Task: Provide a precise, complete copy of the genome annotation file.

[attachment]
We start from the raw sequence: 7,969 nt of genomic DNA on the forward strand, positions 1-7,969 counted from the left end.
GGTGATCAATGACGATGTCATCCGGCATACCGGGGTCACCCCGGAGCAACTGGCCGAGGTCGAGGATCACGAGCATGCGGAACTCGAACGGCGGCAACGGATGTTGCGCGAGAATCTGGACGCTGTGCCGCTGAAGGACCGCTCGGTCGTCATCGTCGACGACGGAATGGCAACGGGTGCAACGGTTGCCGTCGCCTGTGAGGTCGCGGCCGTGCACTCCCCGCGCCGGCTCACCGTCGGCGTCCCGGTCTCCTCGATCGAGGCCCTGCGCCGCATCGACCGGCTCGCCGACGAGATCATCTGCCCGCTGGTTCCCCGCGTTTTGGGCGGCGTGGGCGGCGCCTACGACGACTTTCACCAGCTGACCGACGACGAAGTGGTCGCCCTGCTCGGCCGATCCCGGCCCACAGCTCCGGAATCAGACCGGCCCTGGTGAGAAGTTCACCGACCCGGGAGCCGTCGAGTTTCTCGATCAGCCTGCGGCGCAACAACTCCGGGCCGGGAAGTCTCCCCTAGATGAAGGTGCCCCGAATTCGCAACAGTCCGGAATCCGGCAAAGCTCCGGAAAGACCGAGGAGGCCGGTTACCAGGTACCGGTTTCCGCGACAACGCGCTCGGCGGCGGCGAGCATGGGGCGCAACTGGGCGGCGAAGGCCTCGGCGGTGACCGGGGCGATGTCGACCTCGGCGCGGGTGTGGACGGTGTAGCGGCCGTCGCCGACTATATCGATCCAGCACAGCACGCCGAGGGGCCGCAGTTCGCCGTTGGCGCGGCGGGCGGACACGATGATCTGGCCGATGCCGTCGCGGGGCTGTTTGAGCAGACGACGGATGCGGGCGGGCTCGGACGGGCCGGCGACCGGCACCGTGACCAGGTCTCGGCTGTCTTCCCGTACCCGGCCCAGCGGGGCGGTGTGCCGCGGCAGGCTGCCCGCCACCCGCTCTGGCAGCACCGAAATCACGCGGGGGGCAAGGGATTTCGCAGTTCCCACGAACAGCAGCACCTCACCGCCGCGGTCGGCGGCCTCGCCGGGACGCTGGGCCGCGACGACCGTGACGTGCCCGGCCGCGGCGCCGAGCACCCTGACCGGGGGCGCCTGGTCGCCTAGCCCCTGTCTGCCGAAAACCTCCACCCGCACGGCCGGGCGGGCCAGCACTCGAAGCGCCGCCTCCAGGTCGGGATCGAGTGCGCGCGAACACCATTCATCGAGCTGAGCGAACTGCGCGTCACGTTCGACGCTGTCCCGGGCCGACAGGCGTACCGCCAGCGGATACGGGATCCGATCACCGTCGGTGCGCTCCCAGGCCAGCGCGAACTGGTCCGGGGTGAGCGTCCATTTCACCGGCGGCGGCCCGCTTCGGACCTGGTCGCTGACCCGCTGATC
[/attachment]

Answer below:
We start from the raw sequence: 7,969 nt of genomic DNA on the forward strand, positions 1-7,969 counted from the left end.
GGTGATCAATGACGATGTCATCCGGCATACCGGGGTCACCCCGGAGCAACTGGCCGAGGTCGAGGATCACGAGCATGCGGAACTCGAACGGCGGCAACGGATGTTGCGCGAGAATCTGGACGCTGTGCCGCTGAAGGACCGCTCGGTCGTCATCGTCGACGACGGAATGGCAACGGGTGCAACGGTTGCCGTCGCCTGTGAGGTCGCGGCCGTGCACTCCCCGCGCCGGCTCACCGTCGGCGTCCCGGTCTCCTCGATCGAGGCCCTGCGCCGCATCGACCGGCTCGCCGACGAGATCATCTGCCCGCTGGTTCCCCGCGTTTTGGGCGGCGTGGGCGGCGCCTACGACGACTTTCACCAGCTGACCGACGACGAAGTGGTCGCCCTGCTCGGCCGATCCCGGCCCACAGCTCCGGAATCAGACCGGCCCTGGTGAGAAGTTCACCGACCCGGGAGCCGTCGAGTTTCTCGATCAGCCTGCGGCGCAACAACTCCGGGCCGGGAAGTCTCCCCTAGATGAAGGTGCCCCGAATTCGCAACAGTCCGGAATCCGGCAAAGCTCCGGAAAGACCGAGGAGGCCGGTTACCAGGTACCGGTTTCCGCGACAACGCGCTCGGCGGCGGCGAGCATGGGGCGCAACTGGGCGGCGAAGGCCTCGGCGGTGACCGGGGCGATGTCGACCTCGGCGCGGGTGTGGACGGTGTAGCGGCCGTCGCCGACTATATCGATCCAGCACAGCACGCCGAGGGGCCGCAGTTCGCCGTTGGCGCGGCGGGCGGACACGATGATCTGGCCGATGCCGTCGCGGGGCTGTTTGAGCAGACGACGGATGCGGGCGGGCTCGGACGGGCCGGCGACCGGCACCGTGACCAGGTCTCGGCTGTCTTCCCGTACCCGGCCCAGCGGGGCGGTGTGCCGCGGCAGGCTGCCCGCCACCCGCTCTGGCAGCACCGAAATCACGCGGGGGGCAAGGGATTTCGCAGTTCCCACGAACAGCAGCACCTCACCGCCGCGGTCGGCGGCCTCGCCGGGACGCTGGGCCGCGACGACCGTGACGTGCCCGGCCGCGGCGCCGAGCACCCTGACCGGGGGCGCCTGGTCGCCTAGCCCCTGTCTGCCGAAAACCTCCACCCGCACGGCCGGGCGGGCCAGCACTCGAAGCGCCGCCTCCAGGTCGGGATCGAGTGCGCGCGAACACCATTCATCGAGCTGAGCGAACTGCGCGTCACGTTCGACGCTGTCCCGGGCCGACAGGCGTACCGCCAGCGGATACGGGATCCGATCACCGTCGGTGCGCTCCCAGGCCAGCGCGAACTGGTCCGGGGTGAGCGTCCATTTCACCGGCGGCGGCCCGCTTCGGACCTGGTCGCTGACCCGCTGATC